HBS 2+2 Program Admissions Essays for 2010

Recently Harvard Business School announced the 2010 deadline for its HBS 2+2 Program. While the deadline has changed quite a bit since last year (it’s several weeks earlier than before), but the program’s admissions essays actually remain the same.

Since the essays themselves are unchanged, our advice mostly remains the same, but it’s still worth sharing it again. Note that there are a few subtle nuances in our advice that are new this year, based on feedback we’ve heard directly from successful HBS 2+2 Program applicants this past year:

HBS 2+2 Program Application Essays

  1. What are your three most substantial accomplishments and why do you view them as such? (600 words)

    This is exactly the same question on the traditional HBS application. While you are obviously younger than the typical HBS applicant, the school still expects to see several separate, concrete examples of how you made a positive impact on the organization, community, or people around you. Having a hard time coming up with many? Don’t despair… You just may want to consider the more traditional route of working for several years before applying to business school.
  2. What would you like us to know about your undergraduate academic experience? (400 words)

    This question is unique to the 2+2 Program application. Being that you probably don’t yet have any full-time work experience, the admissions office is willing to dig deeper into your undergraduate experience to learn more about you. Don’t simply recount your transcript here. Why did you choose your major in college? What motivated you to choose certain course? Were there any instances when you really pushed yourself out of your comfort zone? Focus on just one or two themes here, ideally showing how you have grown academically over the past three years. Harvard want to transform you from young raw ingredients into a polished, finished product. Showing glimpses of such a transformation in the first three years of college can help the HBS admissions office picture you thriving at HBS.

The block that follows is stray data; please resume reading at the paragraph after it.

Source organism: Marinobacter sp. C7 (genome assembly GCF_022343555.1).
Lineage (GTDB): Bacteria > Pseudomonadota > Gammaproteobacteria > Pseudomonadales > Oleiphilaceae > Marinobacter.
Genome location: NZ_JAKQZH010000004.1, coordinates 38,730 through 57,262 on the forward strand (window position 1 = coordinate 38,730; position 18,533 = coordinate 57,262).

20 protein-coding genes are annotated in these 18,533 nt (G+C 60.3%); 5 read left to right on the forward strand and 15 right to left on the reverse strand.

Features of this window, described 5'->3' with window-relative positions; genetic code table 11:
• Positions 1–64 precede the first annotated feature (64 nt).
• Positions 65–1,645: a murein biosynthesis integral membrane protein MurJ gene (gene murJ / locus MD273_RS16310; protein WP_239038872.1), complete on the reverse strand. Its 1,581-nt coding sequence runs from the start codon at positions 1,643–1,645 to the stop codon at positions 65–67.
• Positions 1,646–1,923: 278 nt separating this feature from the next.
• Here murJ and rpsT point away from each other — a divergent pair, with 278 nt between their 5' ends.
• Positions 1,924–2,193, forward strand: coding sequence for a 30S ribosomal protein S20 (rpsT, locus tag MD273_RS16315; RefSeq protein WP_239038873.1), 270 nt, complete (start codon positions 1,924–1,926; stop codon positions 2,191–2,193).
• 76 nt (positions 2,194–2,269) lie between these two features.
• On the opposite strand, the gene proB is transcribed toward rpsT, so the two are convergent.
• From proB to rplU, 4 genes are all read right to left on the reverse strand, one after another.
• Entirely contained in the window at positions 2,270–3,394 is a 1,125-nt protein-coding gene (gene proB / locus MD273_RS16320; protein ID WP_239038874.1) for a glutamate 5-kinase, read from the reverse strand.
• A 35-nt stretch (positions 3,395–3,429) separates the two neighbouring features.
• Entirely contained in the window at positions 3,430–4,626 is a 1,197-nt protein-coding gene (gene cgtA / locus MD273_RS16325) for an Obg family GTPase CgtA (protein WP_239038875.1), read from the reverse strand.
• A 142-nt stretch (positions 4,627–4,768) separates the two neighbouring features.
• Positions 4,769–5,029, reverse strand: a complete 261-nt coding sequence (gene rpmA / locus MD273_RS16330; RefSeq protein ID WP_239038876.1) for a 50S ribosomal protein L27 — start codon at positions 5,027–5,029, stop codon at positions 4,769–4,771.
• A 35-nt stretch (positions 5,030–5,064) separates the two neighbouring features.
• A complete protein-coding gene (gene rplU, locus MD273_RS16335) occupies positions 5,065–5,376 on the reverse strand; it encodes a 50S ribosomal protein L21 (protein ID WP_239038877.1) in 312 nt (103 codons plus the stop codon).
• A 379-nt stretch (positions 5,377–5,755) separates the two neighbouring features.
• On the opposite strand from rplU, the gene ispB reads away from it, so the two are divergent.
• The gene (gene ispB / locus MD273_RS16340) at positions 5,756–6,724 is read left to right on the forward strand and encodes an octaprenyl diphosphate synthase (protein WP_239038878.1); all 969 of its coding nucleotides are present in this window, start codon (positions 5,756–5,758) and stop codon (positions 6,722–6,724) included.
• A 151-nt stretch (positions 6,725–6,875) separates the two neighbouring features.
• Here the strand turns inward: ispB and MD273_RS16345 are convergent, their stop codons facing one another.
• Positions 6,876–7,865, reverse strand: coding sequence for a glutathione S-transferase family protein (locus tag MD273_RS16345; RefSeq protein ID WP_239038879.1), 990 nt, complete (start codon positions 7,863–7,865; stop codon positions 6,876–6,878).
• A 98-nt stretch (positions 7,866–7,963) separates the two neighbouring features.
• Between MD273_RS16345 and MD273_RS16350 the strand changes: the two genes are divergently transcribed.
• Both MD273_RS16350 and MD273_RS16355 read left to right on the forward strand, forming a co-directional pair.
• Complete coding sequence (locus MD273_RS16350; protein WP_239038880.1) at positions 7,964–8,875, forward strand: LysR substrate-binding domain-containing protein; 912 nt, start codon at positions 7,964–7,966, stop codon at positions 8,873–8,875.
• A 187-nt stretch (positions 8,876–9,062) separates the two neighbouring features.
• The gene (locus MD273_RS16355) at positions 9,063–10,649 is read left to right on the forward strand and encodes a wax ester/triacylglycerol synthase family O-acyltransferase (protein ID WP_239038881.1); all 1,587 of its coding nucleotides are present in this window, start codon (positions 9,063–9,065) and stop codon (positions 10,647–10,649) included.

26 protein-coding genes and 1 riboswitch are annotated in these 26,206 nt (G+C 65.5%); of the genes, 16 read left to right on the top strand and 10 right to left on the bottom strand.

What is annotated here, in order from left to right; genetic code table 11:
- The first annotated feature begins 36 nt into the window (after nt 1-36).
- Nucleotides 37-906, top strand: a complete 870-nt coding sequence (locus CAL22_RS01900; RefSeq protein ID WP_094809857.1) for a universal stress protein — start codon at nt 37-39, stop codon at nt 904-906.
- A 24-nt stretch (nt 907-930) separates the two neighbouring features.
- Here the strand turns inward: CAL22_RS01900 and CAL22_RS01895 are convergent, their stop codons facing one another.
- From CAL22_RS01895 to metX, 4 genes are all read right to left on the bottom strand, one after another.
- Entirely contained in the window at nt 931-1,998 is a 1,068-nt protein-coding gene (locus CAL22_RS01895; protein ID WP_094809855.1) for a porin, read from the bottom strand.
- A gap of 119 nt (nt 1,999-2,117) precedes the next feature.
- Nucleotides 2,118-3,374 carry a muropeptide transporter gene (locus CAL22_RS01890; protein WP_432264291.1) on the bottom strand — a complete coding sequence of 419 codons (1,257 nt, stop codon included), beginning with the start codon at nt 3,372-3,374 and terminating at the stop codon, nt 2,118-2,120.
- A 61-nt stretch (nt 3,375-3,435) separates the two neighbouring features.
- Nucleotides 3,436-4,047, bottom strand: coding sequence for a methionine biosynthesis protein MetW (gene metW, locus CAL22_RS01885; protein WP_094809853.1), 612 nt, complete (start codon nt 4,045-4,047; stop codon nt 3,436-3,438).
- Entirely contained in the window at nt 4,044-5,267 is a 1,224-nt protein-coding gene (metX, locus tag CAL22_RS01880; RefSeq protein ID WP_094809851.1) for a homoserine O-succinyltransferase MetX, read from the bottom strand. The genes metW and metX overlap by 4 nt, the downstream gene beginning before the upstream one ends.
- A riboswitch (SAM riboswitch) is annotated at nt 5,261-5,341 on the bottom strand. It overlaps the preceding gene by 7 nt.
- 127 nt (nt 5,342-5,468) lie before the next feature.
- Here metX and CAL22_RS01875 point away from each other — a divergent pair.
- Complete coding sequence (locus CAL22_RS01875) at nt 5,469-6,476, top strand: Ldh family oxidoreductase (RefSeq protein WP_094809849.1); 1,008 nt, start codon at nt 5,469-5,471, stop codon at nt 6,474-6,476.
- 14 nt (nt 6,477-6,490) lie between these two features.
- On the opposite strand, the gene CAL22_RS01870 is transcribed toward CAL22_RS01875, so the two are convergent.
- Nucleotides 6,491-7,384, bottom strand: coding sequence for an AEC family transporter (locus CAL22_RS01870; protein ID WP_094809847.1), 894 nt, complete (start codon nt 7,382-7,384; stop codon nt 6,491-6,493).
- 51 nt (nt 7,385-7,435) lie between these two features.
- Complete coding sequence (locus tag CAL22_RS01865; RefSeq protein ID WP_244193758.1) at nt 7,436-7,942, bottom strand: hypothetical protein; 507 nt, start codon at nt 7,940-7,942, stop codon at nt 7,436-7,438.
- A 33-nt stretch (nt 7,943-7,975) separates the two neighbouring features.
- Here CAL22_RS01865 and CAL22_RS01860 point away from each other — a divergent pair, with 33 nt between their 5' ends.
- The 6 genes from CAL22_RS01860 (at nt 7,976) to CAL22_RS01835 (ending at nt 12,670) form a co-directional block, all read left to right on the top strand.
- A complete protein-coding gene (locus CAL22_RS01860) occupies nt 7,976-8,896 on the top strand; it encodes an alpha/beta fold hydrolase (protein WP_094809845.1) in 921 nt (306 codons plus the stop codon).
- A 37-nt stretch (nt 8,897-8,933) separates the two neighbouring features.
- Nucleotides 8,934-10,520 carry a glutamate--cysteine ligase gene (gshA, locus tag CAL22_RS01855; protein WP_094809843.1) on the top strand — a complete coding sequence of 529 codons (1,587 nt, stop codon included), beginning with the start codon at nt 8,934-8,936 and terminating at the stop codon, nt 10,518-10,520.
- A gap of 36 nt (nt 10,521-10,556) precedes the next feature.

3. What have you learned from a mistake? (400 words)

    This is also taken directly from the standard HBS application. Just like with all mistake essays, you want to show introspection (What did you learn?) and a motivation for self-improvement (How did you use what you learned to better yourself and avoid that mistake again?). While you won’t have the same experiences as a twenty-five-year-old applicant to draw upon here, look for experiences in all aspects of your life where you learned a valuable lesson. There’s a good chance that your richest story will come from outside of your academics.
  4. Optional Essays (choose one)

    – Discuss how you have engaged with a community or organization. (400 words)

    – What area of the world are you most curious about and why? (400 words)

    – What is your career vision and why is this choice meaningful to you? (400 words)

    All three of these are also taken from the standard HBS application. We always recommend that applicants err on the side of discussing themselves, the decisions they’ve made, and the impact they’ve made on those around them — not on a person or an idea that they hold dear. The former is really the only way the admissions office will get to you YOU, and without knowing you, how can Harvard admit you?

    These specific examples of your initiative and leadership are extremely valuable, especially if you are relatively inexperienced. This doesn’t mean that you shouldn’t answer one of the other questions, but make sure yoo go beyond big-picture generalities and let the Harvard admissions committee get to know the real you.

For more updates on the HBS 2+2 Program and similar programs at top business schools, subscribe to this blog and follow us on Twitter!

Advertisements

Leave a Reply

Please log in using one of these methods to post your comment:

WordPress.com Logo

You are commenting using your WordPress.com account. Log Out / Change )

Twitter picture

You are commenting using your Twitter account. Log Out / Change )

Facebook photo

You are commenting using your Facebook account. Log Out / Change )

Google+ photo

You are commenting using your Google+ account. Log Out / Change )

Connecting to %s